Once the light began to go, we wrapped our tools up and got ready to leave; there was a thread of yellow pink across the horizon and the trees took on a dark and dreary aspect. The faint breeze which had caused them to rustle was now gone, not even the birds had remained to keep us company. A certain air of desolate eeriness took over and dampened my spirits – and I suspect, my companions, for they were quite taciturn and began to look about them in a nervous way. I attempted to lighten the atmosphere: ‘Bless us, who are you expecting at this hour? Mind, I ate all the sandwiches, we’ll have nothing to offer them!’ At which Lewitt stared around him once again, and Parker grunted. Something was certainly affecting them and they seemed disinclined to stay longer than absolutely necessary after dark.
Once we reached our host’s home and were treated to some wine and cheese, our spirits rose a little – but we none of us referred to the dig, which was unsual.
The following day we were up at crack of dawn, and back at the site with renewed enthusiasm. The weather held, and soon we felt the scorching sun beating on our backs. It was a hot summer and our flasks of lemonade soon emptied. Our chatter remained cheerful and lively until the evening – when again that uncanny silence fell on the trees, the birds – and us. Once more, my colleagues packed up hurriedly as if fearful of being caught there; this was infectious and I made similar haste, questioning our irrational behaviour at the same time. We were a little later than the previous evening, and as we crossed the ruined courtyard leading to the gate, I thought I heard a distant cackle of laughter. I turned my head, and noticed the other two do the same; yet Parker did not stop and walked faster, encouraging us to ‘hurry up, a chap’s appetite needs feeding…’
Again, once back in the house with food and drink and warm lamp light we relaxed once more; the eeriness and uncanny feeling left us completely.
Come the third day, and a series of incidents occurred over the course of the morning and afternoon which caused first Parker then Lewitt to leave the dig; each of them on leaving counselled the others not to work late; Lewitt in particular stressed this as he left me, and even suggested I leave together with him. It was but four in the afternoon, the light was excellent and I had just come across something of particular interest: part of a tile, and the beginnings of what promised to be a complete pitcher. I was in no mind to leave just then; a form of devil-may-care took over and I carried on regardless. I was rewarded for my efforts by recovering the pitcher intact, but the hour was indeed quite late and I discovered not only the last of the light was going but even a full moon was riding high already. I was so cheerful about my find however that I did not notice the silence, or the atmosphere. I even whistled as I packed up; my back was aching and I had thoughts of a hot bath. I could not have been more carefree as I tripped up the old cracked steps and crossed the old ruined courtyard. The greater the shock then, when I stepped forward – into a towering inferno. Flames, high as trees billowed up about me, crashes and groans of timber being wrenched asunder by sheer heat, shrieks and shouts of people, thudding, banging, the running of feet – all of this and – and - I looked up, bewildered, horrified, and saw silhouetted against the blinding light the figure of a woman at the top of the ruined wall – standing with arms spread out, dress streaming behind her – and next, a fearful laugh – the same laugh I had heard the night before … and she threw herself into the sky.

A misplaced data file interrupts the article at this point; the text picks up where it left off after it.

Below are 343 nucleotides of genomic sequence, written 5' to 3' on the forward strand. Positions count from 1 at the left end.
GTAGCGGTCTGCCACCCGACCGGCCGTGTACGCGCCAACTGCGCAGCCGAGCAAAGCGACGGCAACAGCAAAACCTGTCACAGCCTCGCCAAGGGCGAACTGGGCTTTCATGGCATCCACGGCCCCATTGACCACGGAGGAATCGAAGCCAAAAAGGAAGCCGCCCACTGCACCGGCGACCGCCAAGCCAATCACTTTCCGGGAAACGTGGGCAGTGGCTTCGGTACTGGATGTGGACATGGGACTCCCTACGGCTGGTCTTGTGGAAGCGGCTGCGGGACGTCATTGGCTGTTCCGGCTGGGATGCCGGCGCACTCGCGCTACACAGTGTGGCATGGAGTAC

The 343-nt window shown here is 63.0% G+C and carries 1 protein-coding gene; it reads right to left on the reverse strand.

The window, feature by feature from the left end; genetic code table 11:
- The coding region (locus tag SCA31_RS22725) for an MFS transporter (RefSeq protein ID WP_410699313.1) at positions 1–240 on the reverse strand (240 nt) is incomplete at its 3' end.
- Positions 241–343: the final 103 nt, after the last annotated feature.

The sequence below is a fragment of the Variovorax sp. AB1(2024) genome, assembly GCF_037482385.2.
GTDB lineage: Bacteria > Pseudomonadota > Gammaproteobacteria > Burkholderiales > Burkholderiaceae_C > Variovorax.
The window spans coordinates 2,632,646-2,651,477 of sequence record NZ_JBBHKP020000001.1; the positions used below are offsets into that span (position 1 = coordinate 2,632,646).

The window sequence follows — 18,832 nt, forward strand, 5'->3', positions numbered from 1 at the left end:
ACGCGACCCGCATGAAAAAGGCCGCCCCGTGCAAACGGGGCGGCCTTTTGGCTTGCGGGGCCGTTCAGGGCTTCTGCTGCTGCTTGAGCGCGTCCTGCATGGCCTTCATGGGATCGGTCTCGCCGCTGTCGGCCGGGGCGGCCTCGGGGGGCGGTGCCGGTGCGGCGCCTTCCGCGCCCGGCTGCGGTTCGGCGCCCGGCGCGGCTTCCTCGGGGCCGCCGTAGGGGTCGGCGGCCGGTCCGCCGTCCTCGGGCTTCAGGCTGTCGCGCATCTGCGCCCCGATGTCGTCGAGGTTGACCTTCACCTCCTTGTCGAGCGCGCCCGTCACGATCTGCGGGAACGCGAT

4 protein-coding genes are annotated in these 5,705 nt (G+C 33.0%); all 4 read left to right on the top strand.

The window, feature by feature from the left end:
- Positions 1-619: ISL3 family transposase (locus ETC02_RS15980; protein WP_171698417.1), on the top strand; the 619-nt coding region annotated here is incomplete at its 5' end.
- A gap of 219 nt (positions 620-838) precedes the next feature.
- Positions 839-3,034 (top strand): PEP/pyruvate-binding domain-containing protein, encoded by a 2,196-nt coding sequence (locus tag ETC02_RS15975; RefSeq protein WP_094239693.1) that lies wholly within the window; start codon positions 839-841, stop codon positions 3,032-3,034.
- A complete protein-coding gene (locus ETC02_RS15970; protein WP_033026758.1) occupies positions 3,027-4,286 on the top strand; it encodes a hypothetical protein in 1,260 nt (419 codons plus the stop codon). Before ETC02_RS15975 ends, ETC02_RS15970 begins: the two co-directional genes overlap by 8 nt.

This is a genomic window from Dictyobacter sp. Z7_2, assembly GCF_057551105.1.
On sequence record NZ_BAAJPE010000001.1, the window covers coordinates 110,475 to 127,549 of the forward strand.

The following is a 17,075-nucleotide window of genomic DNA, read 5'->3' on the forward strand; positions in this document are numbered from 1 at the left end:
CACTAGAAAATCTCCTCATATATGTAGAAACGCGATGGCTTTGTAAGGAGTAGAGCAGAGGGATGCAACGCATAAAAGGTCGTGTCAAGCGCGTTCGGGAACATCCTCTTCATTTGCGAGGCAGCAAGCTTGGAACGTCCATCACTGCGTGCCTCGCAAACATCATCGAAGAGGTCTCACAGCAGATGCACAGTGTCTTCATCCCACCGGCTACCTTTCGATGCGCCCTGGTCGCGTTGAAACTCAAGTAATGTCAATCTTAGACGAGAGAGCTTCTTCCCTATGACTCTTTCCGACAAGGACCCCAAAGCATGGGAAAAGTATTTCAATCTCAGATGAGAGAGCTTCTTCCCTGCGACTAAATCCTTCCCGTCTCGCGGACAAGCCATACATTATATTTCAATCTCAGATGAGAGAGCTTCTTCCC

I could not speak nor shout nor move as the frightful figure sailed down to the ground. Not even when I heard the frightening, sickening thud of a body coming into contact with the cold hard earth. Only when I heard a man’s voice, raised above the sound of crackling fire and crumbling masonry, shouting one word. ‘Earth’ was it? ‘Birth?’ No, it was a woman’s name, surely – Bertha…
How I stumbled out of that nightmare, I do not recall – my next memory is of being grasped by the arms by Lewitt and Parker who, concerned I had not yet returned to the house, had set out again to look for me. ‘And thank goodness we did,’ commented Parker later on, over a very late supper. Our host nodded. ‘I imagine it was the final fire you saw – the one that destroyed the original building. Legend has it the owner kept a mad woman locked up in one of the upper rooms, and that she escaped one night and set fire to the place. Can’t say I have ever experienced anything myself. Wouldn’t want to, either.’
We went all together the following morning, made our final notes and left by the afternoon train. Parker has written up a paper on the site itself and who knows, there may well be a bigger dig organised next year. I doubt I shall take part in it myself, though …..
This was one ‘visit’ to a gothic place from literature – if you hadn’t already guessed the place referred to, the place name or book from which it is derived is below – as an anagram ... have fun ! and think about your favourite gothic place in literature: what would it be like to visit …
Anagram: Lad hen hill fort